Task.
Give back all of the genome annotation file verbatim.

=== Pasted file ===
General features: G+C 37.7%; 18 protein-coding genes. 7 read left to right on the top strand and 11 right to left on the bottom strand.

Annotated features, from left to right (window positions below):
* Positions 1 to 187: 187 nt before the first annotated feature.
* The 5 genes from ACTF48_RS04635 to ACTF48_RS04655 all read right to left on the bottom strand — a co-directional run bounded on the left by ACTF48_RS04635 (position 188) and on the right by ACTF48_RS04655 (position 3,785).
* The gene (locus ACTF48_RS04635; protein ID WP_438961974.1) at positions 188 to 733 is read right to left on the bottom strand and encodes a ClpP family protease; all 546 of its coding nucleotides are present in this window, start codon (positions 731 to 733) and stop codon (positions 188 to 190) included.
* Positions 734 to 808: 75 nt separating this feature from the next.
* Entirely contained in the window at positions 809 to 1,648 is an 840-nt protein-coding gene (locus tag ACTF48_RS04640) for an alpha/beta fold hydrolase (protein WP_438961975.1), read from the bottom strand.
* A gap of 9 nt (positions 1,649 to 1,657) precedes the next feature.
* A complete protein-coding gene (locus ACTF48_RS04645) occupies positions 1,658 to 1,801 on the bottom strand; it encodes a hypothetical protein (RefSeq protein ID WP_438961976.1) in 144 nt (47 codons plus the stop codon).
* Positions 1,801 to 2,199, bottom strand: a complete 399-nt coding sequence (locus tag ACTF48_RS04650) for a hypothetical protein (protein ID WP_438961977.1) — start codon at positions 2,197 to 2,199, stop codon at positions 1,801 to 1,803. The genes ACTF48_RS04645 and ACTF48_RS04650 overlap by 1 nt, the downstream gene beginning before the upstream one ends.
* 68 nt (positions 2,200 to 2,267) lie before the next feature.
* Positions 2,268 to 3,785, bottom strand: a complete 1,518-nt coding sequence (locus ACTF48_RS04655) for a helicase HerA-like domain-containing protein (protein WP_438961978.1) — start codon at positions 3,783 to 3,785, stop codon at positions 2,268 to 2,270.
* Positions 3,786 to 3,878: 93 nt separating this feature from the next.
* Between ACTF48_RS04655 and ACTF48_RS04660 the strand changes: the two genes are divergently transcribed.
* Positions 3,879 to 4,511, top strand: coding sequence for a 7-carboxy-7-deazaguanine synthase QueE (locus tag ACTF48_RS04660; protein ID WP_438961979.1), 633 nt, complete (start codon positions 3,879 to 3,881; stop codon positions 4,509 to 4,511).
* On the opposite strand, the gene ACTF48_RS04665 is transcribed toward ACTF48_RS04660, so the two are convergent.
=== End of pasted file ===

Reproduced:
General features: G+C 37.7%; 18 protein-coding genes. 7 read left to right on the top strand and 11 right to left on the bottom strand.

Annotated features, from left to right (window positions below):
* Positions 1 to 187: 187 nt before the first annotated feature.
* The 5 genes from ACTF48_RS04635 to ACTF48_RS04655 all read right to left on the bottom strand — a co-directional run bounded on the left by ACTF48_RS04635 (position 188) and on the right by ACTF48_RS04655 (position 3,785).
* The gene (locus ACTF48_RS04635; protein ID WP_438961974.1) at positions 188 to 733 is read right to left on the bottom strand and encodes a ClpP family protease; all 546 of its coding nucleotides are present in this window, start codon (positions 731 to 733) and stop codon (positions 188 to 190) included.
* Positions 734 to 808: 75 nt separating this feature from the next.
* Entirely contained in the window at positions 809 to 1,648 is an 840-nt protein-coding gene (locus tag ACTF48_RS04640) for an alpha/beta fold hydrolase (protein WP_438961975.1), read from the bottom strand.
* A gap of 9 nt (positions 1,649 to 1,657) precedes the next feature.
* A complete protein-coding gene (locus ACTF48_RS04645) occupies positions 1,658 to 1,801 on the bottom strand; it encodes a hypothetical protein (RefSeq protein ID WP_438961976.1) in 144 nt (47 codons plus the stop codon).
* Positions 1,801 to 2,199, bottom strand: a complete 399-nt coding sequence (locus tag ACTF48_RS04650) for a hypothetical protein (protein ID WP_438961977.1) — start codon at positions 2,197 to 2,199, stop codon at positions 1,801 to 1,803. The genes ACTF48_RS04645 and ACTF48_RS04650 overlap by 1 nt, the downstream gene beginning before the upstream one ends.
* 68 nt (positions 2,200 to 2,267) lie before the next feature.
* Positions 2,268 to 3,785, bottom strand: a complete 1,518-nt coding sequence (locus ACTF48_RS04655) for a helicase HerA-like domain-containing protein (protein WP_438961978.1) — start codon at positions 3,783 to 3,785, stop codon at positions 2,268 to 2,270.
* Positions 3,786 to 3,878: 93 nt separating this feature from the next.
* Between ACTF48_RS04655 and ACTF48_RS04660 the strand changes: the two genes are divergently transcribed.
* Positions 3,879 to 4,511, top strand: coding sequence for a 7-carboxy-7-deazaguanine synthase QueE (locus tag ACTF48_RS04660; protein ID WP_438961979.1), 633 nt, complete (start codon positions 3,879 to 3,881; stop codon positions 4,509 to 4,511).
* On the opposite strand, the gene ACTF48_RS04665 is transcribed toward ACTF48_RS04660, so the two are convergent.